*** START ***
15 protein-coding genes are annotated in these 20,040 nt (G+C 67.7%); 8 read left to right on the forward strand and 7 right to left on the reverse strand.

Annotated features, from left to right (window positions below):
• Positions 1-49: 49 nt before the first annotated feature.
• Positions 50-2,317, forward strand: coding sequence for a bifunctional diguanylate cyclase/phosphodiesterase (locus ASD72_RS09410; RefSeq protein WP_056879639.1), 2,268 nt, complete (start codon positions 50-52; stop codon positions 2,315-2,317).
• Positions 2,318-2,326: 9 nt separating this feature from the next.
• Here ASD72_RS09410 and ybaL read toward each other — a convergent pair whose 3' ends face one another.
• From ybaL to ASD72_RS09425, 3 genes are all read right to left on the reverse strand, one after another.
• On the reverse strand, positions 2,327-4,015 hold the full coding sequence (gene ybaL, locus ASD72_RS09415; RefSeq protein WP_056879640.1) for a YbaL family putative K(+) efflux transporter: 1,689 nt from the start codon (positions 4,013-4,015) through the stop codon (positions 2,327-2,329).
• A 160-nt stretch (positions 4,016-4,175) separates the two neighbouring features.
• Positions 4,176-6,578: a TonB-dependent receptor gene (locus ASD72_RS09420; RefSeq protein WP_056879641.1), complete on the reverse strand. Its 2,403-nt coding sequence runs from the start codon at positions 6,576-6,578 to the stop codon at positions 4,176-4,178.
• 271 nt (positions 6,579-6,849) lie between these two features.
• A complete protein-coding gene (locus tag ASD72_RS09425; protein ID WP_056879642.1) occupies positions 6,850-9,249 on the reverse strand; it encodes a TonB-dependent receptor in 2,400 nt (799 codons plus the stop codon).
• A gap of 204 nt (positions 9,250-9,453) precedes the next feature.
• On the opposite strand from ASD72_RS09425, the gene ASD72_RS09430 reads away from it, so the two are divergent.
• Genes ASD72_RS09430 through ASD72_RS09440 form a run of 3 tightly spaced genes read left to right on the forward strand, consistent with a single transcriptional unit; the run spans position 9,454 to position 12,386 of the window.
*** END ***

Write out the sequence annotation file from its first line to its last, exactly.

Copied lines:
15 protein-coding genes are annotated in these 20,040 nt (G+C 67.7%); 8 read left to right on the forward strand and 7 right to left on the reverse strand.

Annotated features, from left to right (window positions below):
• Positions 1-49: 49 nt before the first annotated feature.
• Positions 50-2,317, forward strand: coding sequence for a bifunctional diguanylate cyclase/phosphodiesterase (locus ASD72_RS09410; RefSeq protein WP_056879639.1), 2,268 nt, complete (start codon positions 50-52; stop codon positions 2,315-2,317).
• Positions 2,318-2,326: 9 nt separating this feature from the next.
• Here ASD72_RS09410 and ybaL read toward each other — a convergent pair whose 3' ends face one another.
• From ybaL to ASD72_RS09425, 3 genes are all read right to left on the reverse strand, one after another.
• On the reverse strand, positions 2,327-4,015 hold the full coding sequence (gene ybaL, locus ASD72_RS09415; RefSeq protein WP_056879640.1) for a YbaL family putative K(+) efflux transporter: 1,689 nt from the start codon (positions 4,013-4,015) through the stop codon (positions 2,327-2,329).
• A 160-nt stretch (positions 4,016-4,175) separates the two neighbouring features.
• Positions 4,176-6,578: a TonB-dependent receptor gene (locus ASD72_RS09420; RefSeq protein WP_056879641.1), complete on the reverse strand. Its 2,403-nt coding sequence runs from the start codon at positions 6,576-6,578 to the stop codon at positions 4,176-4,178.
• 271 nt (positions 6,579-6,849) lie between these two features.
• A complete protein-coding gene (locus tag ASD72_RS09425; protein ID WP_056879642.1) occupies positions 6,850-9,249 on the reverse strand; it encodes a TonB-dependent receptor in 2,400 nt (799 codons plus the stop codon).
• A gap of 204 nt (positions 9,250-9,453) precedes the next feature.
• On the opposite strand from ASD72_RS09425, the gene ASD72_RS09430 reads away from it, so the two are divergent.
• Genes ASD72_RS09430 through ASD72_RS09440 form a run of 3 tightly spaced genes read left to right on the forward strand, consistent with a single transcriptional unit; the run spans position 9,454 to position 12,386 of the window.